The results from the experiments after the two year observation period were interesting, if not unexpected.  Exact replication of the Pratham method (conducted in Bihar, then Uttarakhand as scenario two) proved successful (see Appendix for results of the experiment), but the other scenarios failed.  Scenario one failed simply because providing additional teaching materials is not sufficient to improve test scores.  Scenario three also failed, but for an unexpected reason: instead of the volunteers functioning as valuable assets to aid teachers with implementing the Pratham method, teachers were instead using them only as assistants and reverting back to their old teaching style.

Conclusions and Importance to Future Efforts

The successes and failures of the experiments conducted in Bihar, Haryana, Uttar Pradesh, and Uttarakhand led the authors of the paper to note two “key ingredients” that play a major part in the Pratham model and its ability to scale and improve government-run schools.  The first ingredient is the grouping of children by their current learning level as opposed to grade level, and the second ingredient is focusing on concepts that are suitable for all children at a given learning level.  However, these ingredients only seem to be followed when additional support from Pratham staff is available and rigorous on-site monitoring is frequent.

Studies like this provide much-needed evidence to present to the governments of developing countries, in the hopes that they will be able to reform their schooling systems and immensely improve the quality of their education.  This paper in particular shows that simple changes in pedagogy and the method in which students are grouped can lead to a hugely improved education system (Uttar Pradesh’s summer camp presented a staggering .61-.70 standard deviation increase in test scores after only two years).  Education is one of the most important problems faced by developing countries, but the methods described in this paper detail a way forward that is simple enough for widespread implementation, and effective enough to make the effort worth it.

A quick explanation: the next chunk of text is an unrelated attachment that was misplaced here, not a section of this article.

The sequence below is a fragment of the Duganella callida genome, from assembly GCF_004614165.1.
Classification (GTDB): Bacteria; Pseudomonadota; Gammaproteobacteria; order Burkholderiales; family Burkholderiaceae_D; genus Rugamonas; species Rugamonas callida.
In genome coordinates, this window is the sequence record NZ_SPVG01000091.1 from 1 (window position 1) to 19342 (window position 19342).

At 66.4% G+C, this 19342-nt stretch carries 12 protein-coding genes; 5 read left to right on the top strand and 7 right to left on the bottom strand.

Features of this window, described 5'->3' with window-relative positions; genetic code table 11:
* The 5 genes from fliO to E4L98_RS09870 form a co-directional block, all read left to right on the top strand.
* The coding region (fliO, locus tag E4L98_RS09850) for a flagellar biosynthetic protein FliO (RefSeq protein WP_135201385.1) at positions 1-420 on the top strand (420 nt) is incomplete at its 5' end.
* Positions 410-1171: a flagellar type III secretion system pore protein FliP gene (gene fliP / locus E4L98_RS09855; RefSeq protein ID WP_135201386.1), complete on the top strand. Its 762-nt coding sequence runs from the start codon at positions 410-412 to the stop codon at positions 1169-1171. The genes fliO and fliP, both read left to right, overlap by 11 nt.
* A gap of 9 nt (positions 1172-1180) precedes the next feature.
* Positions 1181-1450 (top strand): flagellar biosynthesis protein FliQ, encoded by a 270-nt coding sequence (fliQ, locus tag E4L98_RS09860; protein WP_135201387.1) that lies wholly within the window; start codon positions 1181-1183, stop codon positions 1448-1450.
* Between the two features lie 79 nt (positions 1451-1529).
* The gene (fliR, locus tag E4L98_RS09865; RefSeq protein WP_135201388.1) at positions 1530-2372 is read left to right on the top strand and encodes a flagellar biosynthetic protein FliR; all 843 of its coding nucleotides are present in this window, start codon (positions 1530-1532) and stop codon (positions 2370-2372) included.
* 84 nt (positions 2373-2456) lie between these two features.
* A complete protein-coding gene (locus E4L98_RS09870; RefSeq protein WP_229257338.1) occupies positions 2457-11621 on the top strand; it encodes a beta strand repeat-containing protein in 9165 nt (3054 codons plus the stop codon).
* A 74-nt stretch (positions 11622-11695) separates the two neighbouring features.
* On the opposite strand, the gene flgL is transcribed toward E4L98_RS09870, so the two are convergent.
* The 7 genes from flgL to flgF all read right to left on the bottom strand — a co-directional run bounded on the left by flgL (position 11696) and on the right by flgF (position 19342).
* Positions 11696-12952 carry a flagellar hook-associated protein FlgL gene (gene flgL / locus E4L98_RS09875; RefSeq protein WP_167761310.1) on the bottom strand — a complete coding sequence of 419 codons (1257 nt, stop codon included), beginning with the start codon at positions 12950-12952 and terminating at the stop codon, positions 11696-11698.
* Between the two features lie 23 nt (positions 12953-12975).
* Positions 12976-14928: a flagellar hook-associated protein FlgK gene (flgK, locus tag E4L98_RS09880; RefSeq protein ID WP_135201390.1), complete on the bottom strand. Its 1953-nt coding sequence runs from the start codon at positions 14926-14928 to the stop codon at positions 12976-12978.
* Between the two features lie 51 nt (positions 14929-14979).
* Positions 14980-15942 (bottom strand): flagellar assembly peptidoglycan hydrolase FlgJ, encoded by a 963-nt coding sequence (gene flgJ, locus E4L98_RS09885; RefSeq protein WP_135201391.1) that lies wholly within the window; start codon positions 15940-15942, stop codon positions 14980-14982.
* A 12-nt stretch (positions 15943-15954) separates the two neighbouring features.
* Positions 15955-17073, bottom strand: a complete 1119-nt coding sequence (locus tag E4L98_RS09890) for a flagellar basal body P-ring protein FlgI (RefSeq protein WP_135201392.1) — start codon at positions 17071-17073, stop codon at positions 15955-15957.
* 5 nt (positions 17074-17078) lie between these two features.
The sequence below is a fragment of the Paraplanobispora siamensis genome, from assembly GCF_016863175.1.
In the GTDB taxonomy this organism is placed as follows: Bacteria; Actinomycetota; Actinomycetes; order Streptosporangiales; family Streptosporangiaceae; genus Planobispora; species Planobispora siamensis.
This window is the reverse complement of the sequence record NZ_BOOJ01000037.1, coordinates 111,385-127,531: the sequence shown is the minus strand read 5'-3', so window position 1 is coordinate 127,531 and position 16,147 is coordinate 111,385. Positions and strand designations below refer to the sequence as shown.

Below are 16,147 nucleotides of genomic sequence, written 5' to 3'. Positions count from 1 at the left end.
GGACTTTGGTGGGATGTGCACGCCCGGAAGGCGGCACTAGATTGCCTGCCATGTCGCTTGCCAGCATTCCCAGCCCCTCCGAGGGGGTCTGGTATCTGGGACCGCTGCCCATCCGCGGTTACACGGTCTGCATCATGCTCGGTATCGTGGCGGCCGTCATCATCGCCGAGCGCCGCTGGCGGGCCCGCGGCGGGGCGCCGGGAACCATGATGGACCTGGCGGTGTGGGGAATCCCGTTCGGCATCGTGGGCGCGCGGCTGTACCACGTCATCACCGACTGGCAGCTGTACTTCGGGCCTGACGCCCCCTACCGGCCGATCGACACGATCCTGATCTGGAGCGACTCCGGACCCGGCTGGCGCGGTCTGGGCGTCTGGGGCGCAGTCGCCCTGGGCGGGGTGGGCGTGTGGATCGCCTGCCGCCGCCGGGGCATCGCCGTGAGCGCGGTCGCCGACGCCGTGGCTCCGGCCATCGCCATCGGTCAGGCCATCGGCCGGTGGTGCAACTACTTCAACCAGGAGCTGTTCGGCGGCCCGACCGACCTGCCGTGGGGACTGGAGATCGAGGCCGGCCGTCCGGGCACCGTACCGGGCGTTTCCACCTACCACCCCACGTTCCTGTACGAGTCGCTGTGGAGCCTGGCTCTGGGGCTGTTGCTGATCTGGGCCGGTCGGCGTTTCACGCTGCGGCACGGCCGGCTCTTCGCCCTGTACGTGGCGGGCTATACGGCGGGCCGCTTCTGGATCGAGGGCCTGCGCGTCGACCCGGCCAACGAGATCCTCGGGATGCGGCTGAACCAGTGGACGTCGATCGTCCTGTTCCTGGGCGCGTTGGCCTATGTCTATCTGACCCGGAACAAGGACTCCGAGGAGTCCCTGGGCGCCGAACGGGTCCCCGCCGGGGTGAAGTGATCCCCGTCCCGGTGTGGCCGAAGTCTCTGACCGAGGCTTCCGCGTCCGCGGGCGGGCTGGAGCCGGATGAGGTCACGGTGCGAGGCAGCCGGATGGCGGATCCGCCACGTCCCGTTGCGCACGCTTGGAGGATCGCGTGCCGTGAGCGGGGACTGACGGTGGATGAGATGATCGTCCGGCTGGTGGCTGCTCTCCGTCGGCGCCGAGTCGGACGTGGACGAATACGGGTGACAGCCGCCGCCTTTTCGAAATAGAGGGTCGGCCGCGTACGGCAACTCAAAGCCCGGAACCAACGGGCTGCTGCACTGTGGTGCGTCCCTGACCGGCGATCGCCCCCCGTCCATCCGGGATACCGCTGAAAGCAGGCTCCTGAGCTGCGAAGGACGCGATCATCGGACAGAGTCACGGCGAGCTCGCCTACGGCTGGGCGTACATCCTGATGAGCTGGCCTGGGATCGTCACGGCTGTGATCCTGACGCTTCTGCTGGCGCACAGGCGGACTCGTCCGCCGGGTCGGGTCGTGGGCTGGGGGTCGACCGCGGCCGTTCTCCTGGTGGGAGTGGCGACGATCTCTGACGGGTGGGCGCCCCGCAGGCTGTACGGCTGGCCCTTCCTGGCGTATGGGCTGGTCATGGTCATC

Banerjee, A., Banerji, R., Berry, J., Duflo, E., Kannan, H., Mukherji, S., . . . Walton, M. (2016,

October). Mainstreaming an Effective Intervention: Evidence from Randomized

Evaluations of. Retrieved May 08, 2017, from

Banerjee, A., Banerji, R., Duflo, E., Glennerster, R., & Khemani, S. (2008, September). Pitfalls of

Participatory Programs: Evidence From a Randomized Evaluation in Education in India.

Retrieved May 08, 2017, from



Pratham Model Results

Author: Econ 416 Student

Entries are contributed by undergraduate students enrolled in Economics 416: Theory of Economic Development at the University of Maryland.

One thought on “Addressing the Learning Gap in Developing Countries: Improving Instruction for Struggling Students in India”

  1. You touch on an important policy of education in developing nations- while enrollment rates may be high, they do not tell the entire story as the quality of education remains subpar. Your point that, “Banerjee’s paper concludes that automatic promotion, along with a lack of targeted teaching based on current learning levels of students, are some of the reasons for the learning gap in India,” is interesting to me as one failure of the George W. Bush administration’s “No Child Left Behind Policy” in the United States was that promotion was based on reaching certain standardized test scores, demonstrating that developed nations are not exempt to similar policy failures as developing countries. With regard to the following sentence, “After the summer camp, test scores improved by .07-.09 standard deviations,” I would be interested in knowing if these figures were statistically significant.